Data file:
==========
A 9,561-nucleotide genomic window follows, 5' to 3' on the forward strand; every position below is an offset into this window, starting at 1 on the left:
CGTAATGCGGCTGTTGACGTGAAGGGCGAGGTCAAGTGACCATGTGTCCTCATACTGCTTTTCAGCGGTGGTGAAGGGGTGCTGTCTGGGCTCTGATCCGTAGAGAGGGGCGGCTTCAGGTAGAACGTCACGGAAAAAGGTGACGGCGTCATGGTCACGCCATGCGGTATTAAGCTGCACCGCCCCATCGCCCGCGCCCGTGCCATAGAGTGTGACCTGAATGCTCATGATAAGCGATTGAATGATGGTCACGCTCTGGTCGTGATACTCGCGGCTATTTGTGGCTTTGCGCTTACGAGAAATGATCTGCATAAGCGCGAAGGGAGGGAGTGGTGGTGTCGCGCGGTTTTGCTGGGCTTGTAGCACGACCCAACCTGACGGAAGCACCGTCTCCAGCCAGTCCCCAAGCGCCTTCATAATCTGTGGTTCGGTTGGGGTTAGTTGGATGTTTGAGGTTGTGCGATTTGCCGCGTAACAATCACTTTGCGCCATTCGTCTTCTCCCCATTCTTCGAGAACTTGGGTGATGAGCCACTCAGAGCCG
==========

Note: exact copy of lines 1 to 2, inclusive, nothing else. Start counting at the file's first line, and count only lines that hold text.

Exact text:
A 9,561-nucleotide genomic window follows, 5' to 3' on the forward strand; every position below is an offset into this window, starting at 1 on the left:
CGTAATGCGGCTGTTGACGTGAAGGGCGAGGTCAAGTGACCATGTGTCCTCATACTGCTTTTCAGCGGTGGTGAAGGGGTGCTGTCTGGGCTCTGATCCGTAGAGAGGGGCGGCTTCAGGTAGAACGTCACGGAAAAAGGTGACGGCGTCATGGTCACGCCATGCGGTATTAAGCTGCACCGCCCCATCGCCCGCGCCCGTGCCATAGAGTGTGACCTGAATGCTCATGATAAGCGATTGAATGATGGTCACGCTCTGGTCGTGATACTCGCGGCTATTTGTGGCTTTGCGCTTACGAGAAATGATCTGCATAAGCGCGAAGGGAGGGAGTGGTGGTGTCGCGCGGTTTTGCTGGGCTTGTAGCACGACCCAACCTGACGGAAGCACCGTCTCCAGCCAGTCCCCAAGCGCCTTCATAATCTGTGGTTCGGTTGGGGTTAGTTGGATGTTTGAGGTTGTGCGATTTGCCGCGTAACAATCACTTTGCGCCATTCGTCTTCTCCCCATTCTTCGAGAACTTGGGTGATGAGCCACTCAGAGCCG